Skip to content

Millennials And Gen Xers Are Unaware Of Nonmelanoma, Found In A New Study

New research suggests four in five millennials and Gen Xers are mindful about the sun with mixed results in use of sunscreen.

New research suggests four in five millennials and Gen Xers can’t identify nonmelanoma skin cancer, according to One Poll.

The poll of 1,000 millennials and 1,000 Gen X respondents found that about 80% were unable to identify nonmelanoma skin cancer when shown the names to their corresponding images. Seventy-nine percent couldn’t identify squamous cell carcinoma, and 82% couldn’t identify basal cell carcinoma. A similar proportion of respondents (79%) couldn’t place actinic keratosis, a lesion that develops in sun-damaged skin and can progress to squamous cell carcinoma. 

Three individuals showcasing sunscreen that is used for the beach. A new poll found that 80% of Gen Z individuals were unable to identify a form of skin cancer. ILLUSTRATION/SWNS RESEARCH

Respondents also revealed a lack of proactive measures taken to reduce the harmful effects of sun exposure. While 75% said they’re mindful of how much they’re out in the sun, only 19% wear sunscreen year round. Many also admit to going outside on a sunny day without sunscreen (78%), a hat or head covering (72%), or UV-protective glasses (70%). 

Past behaviors of millennials and Gen X may affect their overall skin cancer risk. More than one third (35%) have used a tanning bed and one in five (20%) did not wear sunscreen as a teenager. They also applied baby oil or tanning oil in the sun (43%) with almost half of women (49%) using baby oil or tanning oil, compared to 34% of men. 

Conducted by OnePoll on behalf of DermTech, the survey also found that overall, most respondents use sunscreen on their face (63%), with only 38% doing so on their legs and feet, and even less applying it to their chest (36%) and back (31%). 

Four out of the five Gen Z and millennials were unable to identify nonmelanoma, but are mindful about their exposure to the sun. ONE POLL/SWNS RESEARCH

And only 41% were aware that sun exposure can cause precancerous lesions (actinic keratosis) to appear over time.

While many correctly said spots that change colors (64%) or size (63%) can be characteristics of skin cancer, fewer knew an open sore that lasts for weeks (36%) is a potential sign.

People’s skin cancer knowledge mainly comes from health websites or blogs (43%), compared to 35% who learned this information at school.

However, Gen X may be more proactive when it comes to getting a skin cancer screening. Thirty-one percent of 42–57-year-olds polled wouldn’t wait to hear someone’s opinion of a change in their skin to get tested, compared to 21% of millennials. 

“While more information is available about the dangers of UV exposure, this research shows that 44% percent of those polled did not feel knowledgeable about any type of skin cancer, especially nonmelanoma skin cancer,” said Loren Clarke, MD, board-certified pathologist and dermatopathologist, chief medical officer, DermTech. “There is a need to educate Americans about skin cancer. Today, we are launching a new disease education campaign, Sun Regrets, focused on helping Americans become knowledgeable about harmful sun exposure, how they can protect their skin year round, and the importance of education leading to protective actions that can help decrease their risk of skin cancer.”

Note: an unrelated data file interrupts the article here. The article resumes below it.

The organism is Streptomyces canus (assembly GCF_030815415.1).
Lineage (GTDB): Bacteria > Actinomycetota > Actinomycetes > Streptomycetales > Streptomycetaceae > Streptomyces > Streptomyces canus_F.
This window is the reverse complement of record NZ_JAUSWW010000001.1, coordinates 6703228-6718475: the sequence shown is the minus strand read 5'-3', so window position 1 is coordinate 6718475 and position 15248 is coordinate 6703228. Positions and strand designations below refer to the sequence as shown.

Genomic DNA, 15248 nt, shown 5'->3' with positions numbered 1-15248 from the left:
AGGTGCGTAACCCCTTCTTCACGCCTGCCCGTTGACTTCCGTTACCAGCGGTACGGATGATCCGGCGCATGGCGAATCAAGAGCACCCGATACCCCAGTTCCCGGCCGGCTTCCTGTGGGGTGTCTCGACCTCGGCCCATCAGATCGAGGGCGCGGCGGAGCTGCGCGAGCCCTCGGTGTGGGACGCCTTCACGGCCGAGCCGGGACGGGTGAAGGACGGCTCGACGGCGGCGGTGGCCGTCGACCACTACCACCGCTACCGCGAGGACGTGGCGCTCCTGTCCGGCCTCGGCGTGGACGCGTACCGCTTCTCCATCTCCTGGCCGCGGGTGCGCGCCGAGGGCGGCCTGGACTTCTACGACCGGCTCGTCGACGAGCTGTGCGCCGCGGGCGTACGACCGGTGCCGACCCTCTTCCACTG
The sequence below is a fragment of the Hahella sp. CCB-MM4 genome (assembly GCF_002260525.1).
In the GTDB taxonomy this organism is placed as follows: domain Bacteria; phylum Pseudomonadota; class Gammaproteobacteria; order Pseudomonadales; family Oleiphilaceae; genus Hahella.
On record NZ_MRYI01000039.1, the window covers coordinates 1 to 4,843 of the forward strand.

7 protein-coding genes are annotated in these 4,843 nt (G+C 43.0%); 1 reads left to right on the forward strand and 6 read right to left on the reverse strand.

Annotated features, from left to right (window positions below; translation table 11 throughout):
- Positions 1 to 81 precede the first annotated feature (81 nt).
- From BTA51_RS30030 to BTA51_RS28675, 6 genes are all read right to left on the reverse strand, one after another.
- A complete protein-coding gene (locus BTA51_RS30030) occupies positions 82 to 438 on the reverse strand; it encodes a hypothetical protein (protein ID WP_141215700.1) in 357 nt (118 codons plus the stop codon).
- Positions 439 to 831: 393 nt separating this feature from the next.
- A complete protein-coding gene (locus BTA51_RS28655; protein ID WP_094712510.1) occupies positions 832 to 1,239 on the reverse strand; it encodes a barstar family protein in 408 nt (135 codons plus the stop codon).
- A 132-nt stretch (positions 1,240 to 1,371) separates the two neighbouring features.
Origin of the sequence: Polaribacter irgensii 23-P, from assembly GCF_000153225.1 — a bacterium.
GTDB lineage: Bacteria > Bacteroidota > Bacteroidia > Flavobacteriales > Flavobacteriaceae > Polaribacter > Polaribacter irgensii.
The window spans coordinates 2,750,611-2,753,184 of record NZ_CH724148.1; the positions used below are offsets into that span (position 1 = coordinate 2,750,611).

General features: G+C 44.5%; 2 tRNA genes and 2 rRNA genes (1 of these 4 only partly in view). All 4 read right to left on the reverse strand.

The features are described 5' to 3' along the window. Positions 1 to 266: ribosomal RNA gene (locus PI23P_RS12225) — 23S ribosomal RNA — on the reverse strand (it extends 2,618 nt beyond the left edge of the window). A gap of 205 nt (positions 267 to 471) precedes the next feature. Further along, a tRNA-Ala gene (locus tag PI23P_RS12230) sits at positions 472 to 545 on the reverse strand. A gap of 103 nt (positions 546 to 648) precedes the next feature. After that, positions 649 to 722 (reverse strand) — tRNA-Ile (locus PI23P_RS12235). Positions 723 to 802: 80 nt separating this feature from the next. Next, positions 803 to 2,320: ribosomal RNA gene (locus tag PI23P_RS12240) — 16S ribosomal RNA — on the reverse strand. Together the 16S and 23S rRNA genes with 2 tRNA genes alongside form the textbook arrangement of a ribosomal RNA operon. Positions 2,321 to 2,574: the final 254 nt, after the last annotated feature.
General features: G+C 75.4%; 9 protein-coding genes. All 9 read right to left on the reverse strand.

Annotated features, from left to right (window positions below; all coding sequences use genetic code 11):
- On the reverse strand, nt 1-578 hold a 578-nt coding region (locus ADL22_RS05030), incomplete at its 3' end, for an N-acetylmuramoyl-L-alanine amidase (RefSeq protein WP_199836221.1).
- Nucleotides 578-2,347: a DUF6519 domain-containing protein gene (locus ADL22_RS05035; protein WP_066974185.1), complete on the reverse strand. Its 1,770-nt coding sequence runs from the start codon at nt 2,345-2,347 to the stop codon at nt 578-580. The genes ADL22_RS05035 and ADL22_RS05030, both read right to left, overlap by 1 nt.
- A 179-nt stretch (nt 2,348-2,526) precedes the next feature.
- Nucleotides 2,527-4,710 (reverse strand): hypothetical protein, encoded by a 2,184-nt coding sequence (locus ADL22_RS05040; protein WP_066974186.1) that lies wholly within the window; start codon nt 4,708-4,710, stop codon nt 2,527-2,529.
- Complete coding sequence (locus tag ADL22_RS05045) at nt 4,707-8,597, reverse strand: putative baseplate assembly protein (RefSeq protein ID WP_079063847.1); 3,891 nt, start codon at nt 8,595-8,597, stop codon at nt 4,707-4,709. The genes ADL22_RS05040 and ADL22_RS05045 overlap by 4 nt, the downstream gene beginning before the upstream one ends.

Only 25% of respondents were “very likely” to get a skin cancer screening if they didn’t see any notable changes in their skin. But 57% would schedule an appointment with a healthcare provider or specialist upon seeing a change in their skin that they think may be skin cancer. 

Half of respondents credit family as an influence to get their skin checked by a doctor.

“Our survey found that approximately one fourth of Millennials and Gen Xers thought an SPF of 30 or lower was adequate, which is not aligned with the American Academy of Dermatology recommendations for protection from damaging UV rays,” Dr. Clarke added. “Once skin is exposed to UV rays, DNA mutations can accumulate in skin cells, generating non-visible lesions beneath the skin’s surface. Over time, these become visible and can progress to skin cancer. That’s why it’s important to have annual checkups with your dermatologist and consider non-invasive tests that help assess your risk for skin cancers.”


  • Went outside on a sunny day without sunscreen – 78%
  • Went outside on a sunny day without a hat or other head covering – 72%
  • Went outside on a sunny day without UV-protective sunglasses – 70%
  • Smoked – 47%
  • Applied baby oil or tanning oil in the sun – 43%
  • Used a tanning bed – 35%
  • Got a gel manicure with a UV nail lamp – 34%
  • Skied or snowboarded without wearing sunscreen – 21%

Survey methodology:

This random double-opt-in survey of 1,000 millennials and 1,000 Gen X respondents was commissioned by DermTech between October 31 and November 11, 2022. It was conducted by market research company OnePoll, whose team members are members of the Market Research Society and have corporate membership to the American Association for Public Opinion Research (AAPOR) and the European Society for Opinion and Marketing Research (ESOMAR).

The post “1 in 5 millennials and Gen Xers didn’t wear sunscreen as teens” appeared first on Zenger.

Produced in association with SWNS Research

“What’s the latest with Florida Man?”

Get news, handpicked just for you, in your box.

Check out our free email newsletters

Recommended from our partners